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March 7, 2011 | by  | in News |
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NZ Constitution Boasts More Than You’d Think

Professor Richard Boast is on a mission to convince us that there is more to the New Zealand Constitution than just the Treaty of Waitangi.

The iconic 1840 agreement is often considered synonymous with the entire constitution. However, in his upcoming lecture at Victoria University, Professor Boast, one of the country’s most respected legal historians, will attempt to shed light on an extremely complex matter.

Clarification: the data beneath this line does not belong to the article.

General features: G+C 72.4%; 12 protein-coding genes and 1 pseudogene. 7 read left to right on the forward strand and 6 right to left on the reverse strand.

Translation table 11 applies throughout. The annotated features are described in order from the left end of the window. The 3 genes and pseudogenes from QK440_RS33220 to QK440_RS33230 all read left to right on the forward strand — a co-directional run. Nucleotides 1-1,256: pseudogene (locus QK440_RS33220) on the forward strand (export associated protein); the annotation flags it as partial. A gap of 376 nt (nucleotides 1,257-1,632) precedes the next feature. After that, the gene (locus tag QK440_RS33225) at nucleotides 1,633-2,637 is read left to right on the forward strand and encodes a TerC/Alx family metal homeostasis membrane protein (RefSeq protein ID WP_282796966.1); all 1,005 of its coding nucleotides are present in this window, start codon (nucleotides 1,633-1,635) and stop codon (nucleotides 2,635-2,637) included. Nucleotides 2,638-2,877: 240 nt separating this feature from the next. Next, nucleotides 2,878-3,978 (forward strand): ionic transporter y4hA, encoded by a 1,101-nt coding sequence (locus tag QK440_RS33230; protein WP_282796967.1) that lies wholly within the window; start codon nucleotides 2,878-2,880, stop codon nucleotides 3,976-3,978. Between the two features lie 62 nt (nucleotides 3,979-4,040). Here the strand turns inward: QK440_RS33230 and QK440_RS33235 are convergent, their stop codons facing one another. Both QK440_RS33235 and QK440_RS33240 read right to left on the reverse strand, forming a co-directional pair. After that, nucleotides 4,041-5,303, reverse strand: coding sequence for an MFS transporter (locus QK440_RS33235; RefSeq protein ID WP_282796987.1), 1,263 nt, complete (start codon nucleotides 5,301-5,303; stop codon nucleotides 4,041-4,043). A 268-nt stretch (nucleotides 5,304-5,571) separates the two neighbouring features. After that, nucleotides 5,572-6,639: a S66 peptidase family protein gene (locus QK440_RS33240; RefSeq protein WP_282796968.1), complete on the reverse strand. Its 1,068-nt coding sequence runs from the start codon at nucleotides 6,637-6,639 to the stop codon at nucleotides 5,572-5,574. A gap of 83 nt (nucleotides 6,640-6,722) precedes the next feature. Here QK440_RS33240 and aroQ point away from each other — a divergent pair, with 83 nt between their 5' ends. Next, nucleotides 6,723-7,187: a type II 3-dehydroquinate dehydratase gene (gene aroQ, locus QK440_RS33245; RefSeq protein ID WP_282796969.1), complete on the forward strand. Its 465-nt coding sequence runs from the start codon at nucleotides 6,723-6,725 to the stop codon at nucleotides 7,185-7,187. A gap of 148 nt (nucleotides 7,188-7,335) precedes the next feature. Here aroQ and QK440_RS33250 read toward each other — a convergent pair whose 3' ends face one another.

“It is often assumed that the Treaty of Waitangi was the only Treaty between the state and New Zealand’s indigenous population, making New Zealand unlike ‘multi-textual’ jurisdictions such as the United States,” he said.

He elaborates that there have been a plethora of other similar contracts since 1840—especially in areas like Rotorua and the King Country—which haven’t received the same recognition as the Waitangi agreement.

Professor Boast’s lecture is part of a series of inaugural lectures held on campus. Victoria Vice-Chancellor Professor Pat Walsh believes they are a celebration of the quality of Victoria’s professors, and also an opportunity for them to pass on their formidable knowledge.
Mr Boast’s lecture will be held on Tuesday 8 March at 6pm in the Hunter Council Chamber on the Kelburn Campus.

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